However I would like to offer some hope as well.  Americans nowadays do not hold their own individual Reason as high as the pre Nazi German did.  Back in the day Reason and rationalism were held up as supreme, but nowadays its tolerance.  Most people, especially amongst the younger generation (the millenials), are much more humble about their own opinions, allowing room for much more finesse and doubt.  It would seem that at least in one category society is drifting away from the conditions for absolute despotism.  Nevertheless its hard to imagine this trend continuing indefinitely, because those that are more humble in their beliefs tend to get steamrolled by those assertive and confrontational (just look at Vladimir Lenin, seriously, perfect example, read a biography on the dude).  One can only wait for what is to come.  In any case it will be interesting to see how a society that is both extremely reliant on individual reason but is also extremely post modern and relativist will function in the near future.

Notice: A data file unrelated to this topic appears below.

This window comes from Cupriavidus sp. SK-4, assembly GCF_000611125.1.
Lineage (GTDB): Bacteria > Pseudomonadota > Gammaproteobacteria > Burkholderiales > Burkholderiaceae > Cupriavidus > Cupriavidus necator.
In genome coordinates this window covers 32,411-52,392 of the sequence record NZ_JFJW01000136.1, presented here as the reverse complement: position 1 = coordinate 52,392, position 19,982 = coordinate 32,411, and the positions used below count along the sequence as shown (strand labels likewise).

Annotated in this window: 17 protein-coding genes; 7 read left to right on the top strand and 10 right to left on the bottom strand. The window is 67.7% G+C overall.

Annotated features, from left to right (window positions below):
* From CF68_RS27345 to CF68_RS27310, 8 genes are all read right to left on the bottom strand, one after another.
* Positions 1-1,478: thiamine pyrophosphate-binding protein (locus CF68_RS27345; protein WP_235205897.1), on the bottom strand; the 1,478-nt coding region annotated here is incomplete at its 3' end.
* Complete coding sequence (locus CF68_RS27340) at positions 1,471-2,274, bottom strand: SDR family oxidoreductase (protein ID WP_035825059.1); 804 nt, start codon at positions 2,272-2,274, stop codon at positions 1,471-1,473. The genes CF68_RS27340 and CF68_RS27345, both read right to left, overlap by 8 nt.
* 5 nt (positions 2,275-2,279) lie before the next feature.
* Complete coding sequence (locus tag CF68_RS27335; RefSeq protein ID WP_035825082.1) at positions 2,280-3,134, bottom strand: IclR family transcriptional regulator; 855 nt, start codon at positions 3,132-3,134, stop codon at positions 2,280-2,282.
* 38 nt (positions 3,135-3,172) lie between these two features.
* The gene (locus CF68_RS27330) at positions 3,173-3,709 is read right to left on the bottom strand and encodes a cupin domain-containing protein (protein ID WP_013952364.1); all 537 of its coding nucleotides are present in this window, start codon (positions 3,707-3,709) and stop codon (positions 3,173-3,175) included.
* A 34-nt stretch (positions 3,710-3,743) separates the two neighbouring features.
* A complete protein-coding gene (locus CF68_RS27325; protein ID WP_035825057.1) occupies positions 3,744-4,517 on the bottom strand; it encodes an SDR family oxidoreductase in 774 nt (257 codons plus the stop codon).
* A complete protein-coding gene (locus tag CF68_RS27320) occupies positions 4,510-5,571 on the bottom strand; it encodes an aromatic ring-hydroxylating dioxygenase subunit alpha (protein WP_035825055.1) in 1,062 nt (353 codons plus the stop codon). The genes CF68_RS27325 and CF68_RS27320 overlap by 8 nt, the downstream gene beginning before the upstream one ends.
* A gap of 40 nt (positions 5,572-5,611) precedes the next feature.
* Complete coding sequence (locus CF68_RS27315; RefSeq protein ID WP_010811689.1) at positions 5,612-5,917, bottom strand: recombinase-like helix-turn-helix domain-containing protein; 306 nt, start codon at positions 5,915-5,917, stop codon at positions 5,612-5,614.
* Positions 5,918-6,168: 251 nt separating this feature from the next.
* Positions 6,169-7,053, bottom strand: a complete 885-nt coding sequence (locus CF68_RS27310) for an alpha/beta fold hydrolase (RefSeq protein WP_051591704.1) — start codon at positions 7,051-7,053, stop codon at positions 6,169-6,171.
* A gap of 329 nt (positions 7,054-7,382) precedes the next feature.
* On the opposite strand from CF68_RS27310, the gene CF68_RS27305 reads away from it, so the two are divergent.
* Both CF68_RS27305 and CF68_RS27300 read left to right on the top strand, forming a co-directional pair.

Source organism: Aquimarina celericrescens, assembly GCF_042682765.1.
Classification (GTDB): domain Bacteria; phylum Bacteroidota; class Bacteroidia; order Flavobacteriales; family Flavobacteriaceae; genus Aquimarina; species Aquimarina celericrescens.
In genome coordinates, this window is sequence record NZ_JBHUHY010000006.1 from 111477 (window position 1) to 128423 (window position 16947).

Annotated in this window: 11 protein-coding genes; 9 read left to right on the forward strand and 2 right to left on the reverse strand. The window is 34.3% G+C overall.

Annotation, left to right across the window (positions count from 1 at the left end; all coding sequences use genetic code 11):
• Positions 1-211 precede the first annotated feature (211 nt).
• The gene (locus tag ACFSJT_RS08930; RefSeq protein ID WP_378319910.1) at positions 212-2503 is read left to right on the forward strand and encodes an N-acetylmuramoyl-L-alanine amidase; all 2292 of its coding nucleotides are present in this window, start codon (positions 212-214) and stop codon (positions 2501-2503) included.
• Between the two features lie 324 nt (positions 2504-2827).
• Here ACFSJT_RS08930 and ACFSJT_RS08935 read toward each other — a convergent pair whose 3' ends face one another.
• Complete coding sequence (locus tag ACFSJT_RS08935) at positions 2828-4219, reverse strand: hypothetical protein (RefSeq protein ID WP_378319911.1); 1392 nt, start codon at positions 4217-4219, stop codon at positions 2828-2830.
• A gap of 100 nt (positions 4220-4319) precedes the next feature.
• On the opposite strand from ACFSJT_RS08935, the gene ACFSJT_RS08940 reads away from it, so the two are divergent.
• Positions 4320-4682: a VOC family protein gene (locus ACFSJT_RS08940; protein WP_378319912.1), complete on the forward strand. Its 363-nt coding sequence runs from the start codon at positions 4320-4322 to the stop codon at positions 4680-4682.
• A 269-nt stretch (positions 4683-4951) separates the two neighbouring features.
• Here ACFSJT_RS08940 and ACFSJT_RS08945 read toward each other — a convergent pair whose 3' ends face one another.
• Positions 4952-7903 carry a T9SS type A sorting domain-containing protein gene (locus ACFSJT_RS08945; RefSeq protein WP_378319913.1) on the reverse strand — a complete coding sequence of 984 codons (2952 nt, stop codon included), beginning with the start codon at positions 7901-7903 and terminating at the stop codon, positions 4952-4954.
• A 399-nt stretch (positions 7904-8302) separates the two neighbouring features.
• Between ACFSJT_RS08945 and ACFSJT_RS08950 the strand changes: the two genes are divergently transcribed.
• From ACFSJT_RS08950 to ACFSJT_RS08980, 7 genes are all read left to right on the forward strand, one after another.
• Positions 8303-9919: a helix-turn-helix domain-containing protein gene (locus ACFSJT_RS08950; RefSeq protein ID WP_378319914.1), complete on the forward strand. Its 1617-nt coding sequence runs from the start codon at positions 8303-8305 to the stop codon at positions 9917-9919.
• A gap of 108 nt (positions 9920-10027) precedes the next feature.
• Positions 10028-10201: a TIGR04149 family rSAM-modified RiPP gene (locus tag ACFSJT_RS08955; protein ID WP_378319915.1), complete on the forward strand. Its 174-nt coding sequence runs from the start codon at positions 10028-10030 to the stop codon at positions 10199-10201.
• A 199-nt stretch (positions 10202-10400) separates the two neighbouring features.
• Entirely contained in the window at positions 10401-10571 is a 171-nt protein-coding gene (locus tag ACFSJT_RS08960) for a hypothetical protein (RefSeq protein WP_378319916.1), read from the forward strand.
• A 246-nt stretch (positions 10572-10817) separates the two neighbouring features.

P.S. just fyi I am not hating on Hipsters.  I just found Hayek's description of German students strangely like how one would describe a Hipster.  However I mentioned in the bottom paragraph that there is a very key difference between the two groups, mainly that Hipsters are tolerant and relativist in outlook while the German students Hayek was describing believed in the absolute ability of individual reason to find the truth.